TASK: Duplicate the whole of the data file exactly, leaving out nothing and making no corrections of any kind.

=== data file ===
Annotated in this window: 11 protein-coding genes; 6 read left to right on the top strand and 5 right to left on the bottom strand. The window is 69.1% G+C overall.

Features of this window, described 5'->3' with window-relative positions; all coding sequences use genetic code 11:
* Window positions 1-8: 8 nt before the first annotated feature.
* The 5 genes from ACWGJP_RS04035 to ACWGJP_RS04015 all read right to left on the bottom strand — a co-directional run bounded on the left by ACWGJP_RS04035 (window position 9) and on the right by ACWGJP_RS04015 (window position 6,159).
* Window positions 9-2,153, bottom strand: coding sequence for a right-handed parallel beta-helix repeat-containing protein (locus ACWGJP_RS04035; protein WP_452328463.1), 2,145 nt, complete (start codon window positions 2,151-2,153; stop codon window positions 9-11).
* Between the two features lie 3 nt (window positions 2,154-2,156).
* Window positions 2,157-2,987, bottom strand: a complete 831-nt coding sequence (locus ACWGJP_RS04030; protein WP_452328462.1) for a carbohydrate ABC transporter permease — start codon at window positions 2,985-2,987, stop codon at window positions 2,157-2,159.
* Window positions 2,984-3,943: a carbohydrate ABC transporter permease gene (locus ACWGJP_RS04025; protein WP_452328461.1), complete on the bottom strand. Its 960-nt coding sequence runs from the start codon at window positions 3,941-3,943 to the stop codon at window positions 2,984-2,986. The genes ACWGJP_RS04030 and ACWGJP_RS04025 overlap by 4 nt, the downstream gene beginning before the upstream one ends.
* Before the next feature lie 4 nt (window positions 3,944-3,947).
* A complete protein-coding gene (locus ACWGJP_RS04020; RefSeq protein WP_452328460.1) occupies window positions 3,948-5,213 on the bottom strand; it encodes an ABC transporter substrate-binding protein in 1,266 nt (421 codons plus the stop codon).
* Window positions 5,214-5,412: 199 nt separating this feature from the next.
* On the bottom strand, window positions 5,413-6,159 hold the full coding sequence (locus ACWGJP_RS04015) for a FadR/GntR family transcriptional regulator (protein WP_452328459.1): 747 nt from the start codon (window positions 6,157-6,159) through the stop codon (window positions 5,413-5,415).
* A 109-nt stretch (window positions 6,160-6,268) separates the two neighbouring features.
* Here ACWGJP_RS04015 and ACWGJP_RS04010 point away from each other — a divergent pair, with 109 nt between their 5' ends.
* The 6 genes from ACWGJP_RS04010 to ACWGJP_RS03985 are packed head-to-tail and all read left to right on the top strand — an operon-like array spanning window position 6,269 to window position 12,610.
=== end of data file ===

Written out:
Annotated in this window: 11 protein-coding genes; 6 read left to right on the top strand and 5 right to left on the bottom strand. The window is 69.1% G+C overall.

Features of this window, described 5'->3' with window-relative positions; all coding sequences use genetic code 11:
* Window positions 1-8: 8 nt before the first annotated feature.
* The 5 genes from ACWGJP_RS04035 to ACWGJP_RS04015 all read right to left on the bottom strand — a co-directional run bounded on the left by ACWGJP_RS04035 (window position 9) and on the right by ACWGJP_RS04015 (window position 6,159).
* Window positions 9-2,153, bottom strand: coding sequence for a right-handed parallel beta-helix repeat-containing protein (locus ACWGJP_RS04035; protein WP_452328463.1), 2,145 nt, complete (start codon window positions 2,151-2,153; stop codon window positions 9-11).
* Between the two features lie 3 nt (window positions 2,154-2,156).
* Window positions 2,157-2,987, bottom strand: a complete 831-nt coding sequence (locus ACWGJP_RS04030; protein WP_452328462.1) for a carbohydrate ABC transporter permease — start codon at window positions 2,985-2,987, stop codon at window positions 2,157-2,159.
* Window positions 2,984-3,943: a carbohydrate ABC transporter permease gene (locus ACWGJP_RS04025; protein WP_452328461.1), complete on the bottom strand. Its 960-nt coding sequence runs from the start codon at window positions 3,941-3,943 to the stop codon at window positions 2,984-2,986. The genes ACWGJP_RS04030 and ACWGJP_RS04025 overlap by 4 nt, the downstream gene beginning before the upstream one ends.
* Before the next feature lie 4 nt (window positions 3,944-3,947).
* A complete protein-coding gene (locus ACWGJP_RS04020; RefSeq protein WP_452328460.1) occupies window positions 3,948-5,213 on the bottom strand; it encodes an ABC transporter substrate-binding protein in 1,266 nt (421 codons plus the stop codon).
* Window positions 5,214-5,412: 199 nt separating this feature from the next.
* On the bottom strand, window positions 5,413-6,159 hold the full coding sequence (locus ACWGJP_RS04015) for a FadR/GntR family transcriptional regulator (protein WP_452328459.1): 747 nt from the start codon (window positions 6,157-6,159) through the stop codon (window positions 5,413-5,415).
* A 109-nt stretch (window positions 6,160-6,268) separates the two neighbouring features.
* Here ACWGJP_RS04015 and ACWGJP_RS04010 point away from each other — a divergent pair, with 109 nt between their 5' ends.
* The 6 genes from ACWGJP_RS04010 to ACWGJP_RS03985 are packed head-to-tail and all read left to right on the top strand — an operon-like array spanning window position 6,269 to window position 12,610.